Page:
We need the names and addresses of EVERY SATISFIED consumer that bought the SkyBiz products and have never sold the business opportunity. We also need the names and addresses of five VERY ZEALOUS Associates who are in the program, but haven't made a whole lot of money. Please keep in mind, we need consumers and associates who would not be reluctant about testifying in court and who presumably are in the United States (for travel purposes). If any of the potential witnesses you suggest are outside the U.S., please identify what country they're in. I need this information at your earliest convenience. Thank you.

    Martin Allen Brown, General Counsel

    SkyBiz

    World Service Corporation

    (Author Note) In this following paragraph, the FTC shows it’s push for “retail sales to customers who don’t belong to the pay plan.”

    CASE #3 PARAGRAPH 15. A lawful multi-level marketing program is distinguishable from an illegal pyramid scheme in the sense that the "primary purpose" of the enterprise and its associated individuals is to sell or market an end-product with end-consumers and not to reward associated individuals for the recruitment of more marketers or “associates” See Gold Unlimited, 171 F.3d at 483-84 (suggesting that based on a statutory survey of state criminal laws against pyramid schemes, this is a difference). See also Ger-Ro-Mar, Inc. v. FTC, 518 F.2d 33. 36 (2d Cir. 1975) (explaining that the distributors profited by earning commissions from their own sales and those of their recruits); In re Amway Corp., 93 F.T.C. 618, 716 (1979) (sponsors do not make money from their recruits' efforts until a newly recruited distributor begins to make wholesale purchases from his sponsor and sales to consumers) ....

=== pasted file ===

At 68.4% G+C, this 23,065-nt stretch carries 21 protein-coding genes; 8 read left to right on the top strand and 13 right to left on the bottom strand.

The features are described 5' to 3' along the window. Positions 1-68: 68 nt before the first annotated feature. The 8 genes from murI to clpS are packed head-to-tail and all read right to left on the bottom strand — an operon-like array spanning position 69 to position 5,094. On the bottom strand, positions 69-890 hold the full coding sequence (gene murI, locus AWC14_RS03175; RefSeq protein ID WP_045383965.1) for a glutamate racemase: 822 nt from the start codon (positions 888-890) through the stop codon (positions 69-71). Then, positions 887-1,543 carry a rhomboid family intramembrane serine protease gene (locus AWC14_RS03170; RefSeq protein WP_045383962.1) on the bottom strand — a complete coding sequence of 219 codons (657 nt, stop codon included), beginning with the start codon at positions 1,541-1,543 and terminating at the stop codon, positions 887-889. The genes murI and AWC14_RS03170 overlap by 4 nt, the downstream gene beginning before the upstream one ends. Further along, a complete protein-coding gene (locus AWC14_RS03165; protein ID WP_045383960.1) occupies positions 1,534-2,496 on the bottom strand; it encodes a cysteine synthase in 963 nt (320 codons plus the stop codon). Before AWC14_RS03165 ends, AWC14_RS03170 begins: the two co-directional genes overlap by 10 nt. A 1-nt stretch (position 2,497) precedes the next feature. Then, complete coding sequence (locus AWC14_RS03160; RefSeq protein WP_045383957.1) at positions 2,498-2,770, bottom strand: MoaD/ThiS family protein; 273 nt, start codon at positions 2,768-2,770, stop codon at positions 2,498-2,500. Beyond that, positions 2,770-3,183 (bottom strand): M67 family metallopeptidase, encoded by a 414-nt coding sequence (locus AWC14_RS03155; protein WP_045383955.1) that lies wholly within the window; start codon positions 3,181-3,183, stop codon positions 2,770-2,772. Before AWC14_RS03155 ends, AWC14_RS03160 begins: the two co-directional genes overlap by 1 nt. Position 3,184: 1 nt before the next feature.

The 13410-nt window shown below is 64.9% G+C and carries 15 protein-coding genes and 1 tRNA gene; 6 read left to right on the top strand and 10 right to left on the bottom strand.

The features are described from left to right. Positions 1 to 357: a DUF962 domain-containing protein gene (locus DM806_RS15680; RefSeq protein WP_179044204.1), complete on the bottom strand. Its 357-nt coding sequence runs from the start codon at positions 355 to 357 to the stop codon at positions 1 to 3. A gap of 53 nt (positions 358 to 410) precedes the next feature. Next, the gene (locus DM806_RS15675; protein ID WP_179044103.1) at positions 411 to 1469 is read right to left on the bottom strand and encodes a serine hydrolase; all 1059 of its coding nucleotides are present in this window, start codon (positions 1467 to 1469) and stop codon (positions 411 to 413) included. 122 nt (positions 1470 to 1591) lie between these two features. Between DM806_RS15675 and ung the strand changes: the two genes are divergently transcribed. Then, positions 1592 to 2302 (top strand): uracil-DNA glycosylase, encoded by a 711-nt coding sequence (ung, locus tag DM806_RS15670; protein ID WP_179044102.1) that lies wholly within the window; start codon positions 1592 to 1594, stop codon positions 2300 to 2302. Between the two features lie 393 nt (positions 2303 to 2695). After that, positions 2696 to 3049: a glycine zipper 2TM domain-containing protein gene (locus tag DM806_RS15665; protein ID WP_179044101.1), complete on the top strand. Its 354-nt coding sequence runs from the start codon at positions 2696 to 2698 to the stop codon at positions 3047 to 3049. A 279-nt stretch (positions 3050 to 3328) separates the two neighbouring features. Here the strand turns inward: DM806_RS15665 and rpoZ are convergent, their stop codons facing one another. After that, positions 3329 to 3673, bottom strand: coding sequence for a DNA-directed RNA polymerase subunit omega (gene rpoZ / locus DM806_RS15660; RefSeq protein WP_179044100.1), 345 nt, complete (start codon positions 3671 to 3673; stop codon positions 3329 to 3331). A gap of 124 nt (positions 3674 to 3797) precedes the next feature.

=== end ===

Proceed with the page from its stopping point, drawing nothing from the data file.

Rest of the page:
"CUSTOMERS" CASE #4

    FTC Press Release: Consumers paid a registration fee to join the NexGen program, and most also purchased a “WebSuite” including the Internet Mall and related goods and services. A “Basic WebSuite”cost $185, including the registration fee, and a “Power Pack WebSuite” cost $555. NexGen allegedly claimed that “each activated business center has the potential to earn up to $60,000 per week.”

    CASE #4 PARAGRAPH 24. NexGen also paid commissions to affiliates on purchases from Internet merchants that resulted from visits to the affiliates' malls. Similarly, affiliates earned commissions from purchases directed to third-party Internet merchants as a result of visits through the malls of their downline. The commissions NexGen paid on these purchases were relatively small compared to the commissions it paid on sales of websuites to new recruits....

    "CUSTOMERS" CASE #5